Tryon was a firm believer that the only way to crush the rebellion was to burn rebel towns and make these people suffer.  This put Tryon at odds with the military commanders, first General William Howe, and now General Henry Clinton, both of whom wanted to focus on military targets and not go after civilians.

Like many British officers, Tryon complained to officials in London that the commanders were not aggressive enough to win the war.  Tryon also wanted to resign as governor of New York and to get a commission as a major general in the regular army, not just a general in America.  In 1779, the king had approved his commission as major general in America, but had not allowed him to resign as governor and did not grant him the permanent commission in the regular army that he desired.

As part of his efforts to resign, Tryon also requested permission to return to England.  He cited various health and family reasons for wanting to do so.  Finally, in early 1779, Germain informed Tryon that General James Robertson would replace him in New York, allowing Tryon to return to England.  Tryon then changed his mind and asked to remain in America for a few more months.  His health and family issues suddenly evaporated, as the 1779 military campaign had begun to take focus.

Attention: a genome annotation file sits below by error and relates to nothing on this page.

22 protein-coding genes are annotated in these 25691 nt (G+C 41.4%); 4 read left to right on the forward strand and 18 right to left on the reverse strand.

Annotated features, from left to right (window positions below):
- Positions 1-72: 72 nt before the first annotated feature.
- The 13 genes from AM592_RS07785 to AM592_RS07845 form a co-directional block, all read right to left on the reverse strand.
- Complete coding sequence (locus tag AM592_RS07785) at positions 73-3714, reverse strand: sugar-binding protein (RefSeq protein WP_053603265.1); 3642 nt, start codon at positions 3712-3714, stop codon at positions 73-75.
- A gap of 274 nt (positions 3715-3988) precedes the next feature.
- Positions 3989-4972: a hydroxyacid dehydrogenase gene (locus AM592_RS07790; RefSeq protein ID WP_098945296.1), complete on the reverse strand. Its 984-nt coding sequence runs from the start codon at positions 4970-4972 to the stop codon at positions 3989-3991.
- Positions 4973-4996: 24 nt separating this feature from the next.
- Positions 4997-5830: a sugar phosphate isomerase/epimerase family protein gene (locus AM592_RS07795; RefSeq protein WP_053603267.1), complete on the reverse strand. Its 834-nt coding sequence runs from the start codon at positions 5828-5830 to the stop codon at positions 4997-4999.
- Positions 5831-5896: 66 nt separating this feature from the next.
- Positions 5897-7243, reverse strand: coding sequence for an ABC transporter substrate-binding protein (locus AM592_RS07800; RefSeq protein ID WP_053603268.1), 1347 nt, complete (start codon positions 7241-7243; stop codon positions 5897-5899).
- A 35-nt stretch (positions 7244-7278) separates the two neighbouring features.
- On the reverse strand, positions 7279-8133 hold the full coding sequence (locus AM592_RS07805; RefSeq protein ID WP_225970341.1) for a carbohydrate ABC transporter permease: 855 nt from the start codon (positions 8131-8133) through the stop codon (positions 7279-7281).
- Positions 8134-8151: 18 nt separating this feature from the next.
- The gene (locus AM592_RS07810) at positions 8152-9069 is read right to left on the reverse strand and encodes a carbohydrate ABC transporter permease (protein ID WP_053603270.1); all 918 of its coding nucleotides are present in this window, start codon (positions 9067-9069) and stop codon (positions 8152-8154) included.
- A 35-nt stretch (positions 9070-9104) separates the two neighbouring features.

The reason for Tryon’s change of attitude was that General Clinton seemed to have come around to the idea of raising civilian towns.  In February, 1779, Clinton approved Tryon’s raid on Horseneck Landing, Connecticut, which I discussed back in Episode 211.  By summer Clinton had approved Tryon’s proposals to take a larger force against the Connecticut coast.

Tryon’s 1779 attack would be a larger raid, with more men and hitting more towns. He assembled a force of 2600 soldiers, a mix of regulars, Hessians and loyalists for the coastal raids.  Commodore George Collier, recently returned from his Chesapeake Raid (see Episode 221) commanded the fleet which carried the soldiers across the Long Island Sound to the Connecticut shore.

General Tryon divided his force into two divisions.  One, primarily made up of British regulars and some Hessian Jaegers came under the command of Brigadier General George Garth.  Tryon personally commanded the other division, primarily consisting of loyalist regiments and supported by Hessians.  The fleet departed New York on July 3.

New Haven

The fleet took over a day to reach its first destination, New Haven Connecticut.  The locals in New Haven were preparing to celebrate independence day on July 5, the 4th having been a Sunday.  The British fleet arrived on the evening of the 4th.  A signal gun fired at 10 PM, at first sight of the British fleet.  By midnight, the fleet was at anchor.

Map of attack on New Haven